first_img The government also supported legislation from both oppositionparties to establish new rules on child booster seats,discourage alcohol consumption during pregnancy, enhancesafety measures at amusement parks and provide legislativecommittees with the power to subpoena federal officials aswitnesses. “Nova Scotians elected us to work together for a betterprovince,” said Premier Hamm. “It’s clear that as long as weco-operate, we can deliver good government to the people ofNova Scotia. Three consecutive sittings of the legislaturewithout an election being forced is a new, modern-day recordand shows that minority government can work.” The premier also praised the service of interim Liberal leaderWayne Gaudet who has served as party leader for the secondtime until a permanent successor is chosen this weekend. legislation setting the formula to determine the municipal taxation of natural gas distribution systems, based on revenues rather than property assessment; amendments to the Agriculture Administration Act to help reduce red tape and provide more flexibility for agriculture organizations; amendments to the Electricity Act to increase the availability of renewable energy sources; amendments to the House of Assembly Act to cancel this year’s commission of inquiry into remuneration for members of the legislative assembly and, instead, order a salary increase for members on par with Nova Scotia’s civil service. Legislation passed this fall will help improve the health andsafety of Nova Scotians, as well as government services. The House of Assembly concluded today, Oct. 18, after passing17 government bills and six opposition bills into law, thanksto co-operative efforts from all parties. “There are no guarantees with minority government, but cooperation from all sides helped ensure that positive newinitiatives for Nova Scotians were approved by thelegislature,” said Premier John Hamm. “Last month, I said wewould bring in 12 government bills. By working together withall members of the legislative assembly, our governmentexceeded that goal and delivered a higher number of new lawsthat will help the people of Nova Scotia. We also worked withall parties to pass good legislation that came forward fromthe opposition.” A new Prescription Monitoring Act was passed to allow theprescription monitoring program to share patient informationwith health-care providers and, when necessary, the police. Italso enshrines a clear legislative mandate for the program forthe first time in more than a decade. The act also providesgovernment with the authority to establish a computerizedinformation system to enhance the program’s effectiveness. “This bill gives Nova Scotia a prescription monitoring programfor the 21st century, supporting the good work of countlesshealth-care professionals,” said the premier. Legislation was also passed to strengthen the Motor VehicleAct, to improve highway safety and promote public transit.Meanwhile, a new Police Act was approved to deliver saferstreets and communities through better community governanceand clarified roles and responsibilities. Amendments to theMaintenance Enforcement Act will provide more tools to helpspouses and children who are owed support payments. “When measures are identified to protect the public or helpchildren and families, our government is prepared to act,”added Premier Hamm. For the first time in Nova Scotia history, a bill was passedto deliver French-language services at the provincial level. “On the 400th anniversary of the founding of l’Acadie andafter the very successful Congrès mondial acadien 2004, it wasa pleasure to bring forward the French-language Services Act,”the premier said. “This bill sets the stage for our Acadianand Francophone communities to have their needs addressed ingovernment programs, policies and services.” The premier noted that he was equally proud to havelegislation passed which formally establishes the Office ofAfrican Nova Scotian Affairs. Among the other government bills passed into law this fall are:last_img read more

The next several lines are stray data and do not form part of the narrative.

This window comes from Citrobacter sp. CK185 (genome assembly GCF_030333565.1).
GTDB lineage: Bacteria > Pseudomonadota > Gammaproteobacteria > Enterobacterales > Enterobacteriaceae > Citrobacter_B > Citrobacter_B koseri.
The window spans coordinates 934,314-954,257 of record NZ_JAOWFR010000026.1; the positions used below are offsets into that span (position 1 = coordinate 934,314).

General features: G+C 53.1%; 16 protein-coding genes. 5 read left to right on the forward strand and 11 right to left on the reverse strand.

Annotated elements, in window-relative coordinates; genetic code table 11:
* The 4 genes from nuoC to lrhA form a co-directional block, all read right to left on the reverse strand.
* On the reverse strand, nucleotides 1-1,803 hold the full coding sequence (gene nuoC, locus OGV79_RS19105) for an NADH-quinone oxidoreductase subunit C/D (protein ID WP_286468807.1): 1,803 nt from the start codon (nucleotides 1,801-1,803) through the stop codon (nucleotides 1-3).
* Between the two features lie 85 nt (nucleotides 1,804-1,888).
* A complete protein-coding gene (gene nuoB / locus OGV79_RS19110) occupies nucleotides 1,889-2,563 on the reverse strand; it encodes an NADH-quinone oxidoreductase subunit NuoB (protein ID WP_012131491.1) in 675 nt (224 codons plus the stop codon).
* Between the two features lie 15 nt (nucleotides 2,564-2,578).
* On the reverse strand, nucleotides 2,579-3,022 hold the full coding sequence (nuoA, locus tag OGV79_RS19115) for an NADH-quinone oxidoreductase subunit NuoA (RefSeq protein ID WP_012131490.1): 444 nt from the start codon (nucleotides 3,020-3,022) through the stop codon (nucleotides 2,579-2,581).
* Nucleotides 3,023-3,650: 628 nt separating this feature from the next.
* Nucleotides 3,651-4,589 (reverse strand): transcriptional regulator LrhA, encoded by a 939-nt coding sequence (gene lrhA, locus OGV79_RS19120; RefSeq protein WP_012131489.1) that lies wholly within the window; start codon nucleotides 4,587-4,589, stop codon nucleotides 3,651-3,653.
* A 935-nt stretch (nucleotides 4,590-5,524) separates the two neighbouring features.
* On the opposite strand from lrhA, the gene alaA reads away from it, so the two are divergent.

CALGARY — A second coal-mining company in four months is being hit with a seven-figure penalty for polluting incidents that impacted fish in tributaries of the Athabasca River east of Jasper National Park in Alberta.On Tuesday, Sherritt International Corp. (TSX:S) agreed to pay a fine of $1 million after pleading guilty in provincial court to three counts under the federal Fisheries Act.The Toronto-based company was charged five years ago due to incidents where wastewater considered toxic to fish was allowed to flow from its open pit Coal Valley Mine about 120 kilometres east of Jasper National Park into ecologically significant habitat for rainbow trout.In June, Prairie Mines & Royalty Ltd. — formerly known as Coal Valley Resources — was handed almost $4.5 million in federal and provincial penalties after it also pleaded guilty to polluting tributaries of the Athabasca River.Prairie Mines was charged after a catastrophic break in an earthen berm at its Obed Mountain coal mine about 50 kilometres east of the park allowed an estimated 670 million litres of wastewater to escape into the river system in October 2013.Environment and Climate Change Canada said Tuesday the Sherritt charges were laid following an inspection in August 2012 at the coal mine located about 90 kilometres south of the town of Edson.The company was ordered to stop its practice and the ministry subsequently discovered that two other discharges had occurred in 2011.The severity of the fine reflects the size of the offence as half a million litres of poorly treated effluent was estimated to have escaped into the environment, said Daniel Smith, regional director for environmental enforcement for Environment Canada in Edmonton.“In this case, in addition to the significant volumes deposited in the river, the toxicity level was quite high in the tests that we performed … (It) resulted in 100 per cent mortality in our lab samples,” he said.“These rivers and creeks in the foothills contain sensitive habitat for some protected species so it is quite an important watershed.”He said the Coal Valley Mine was treating collected surface water with a chemical to remove suspended fine sediment but it wasn’t properly monitoring the dosage, resulting in discharges that were just as toxic to fish.Sherritt investor relations director Joe Racanelli said the company installed new sediment control systems and initiated better management practices after the charges were laid.He said the company is taking responsibility even though it sold the coal mine in 2014.“We do not own the Coal Valley Mine but we were operators and owners at the time so we are responsible because there was a non-compliance issue. Sherritt takes these kinds of issues very seriously,” he said.He wouldn’t comment when asked if the amount of the fine was negotiated in return for the guilty plea.Most of the $1-million fine is to be assigned to Environment Canada’s environmental damages fund to be directed to programs intended to benefit the natural environment.Follow @HealingSlowly on Twitter. read more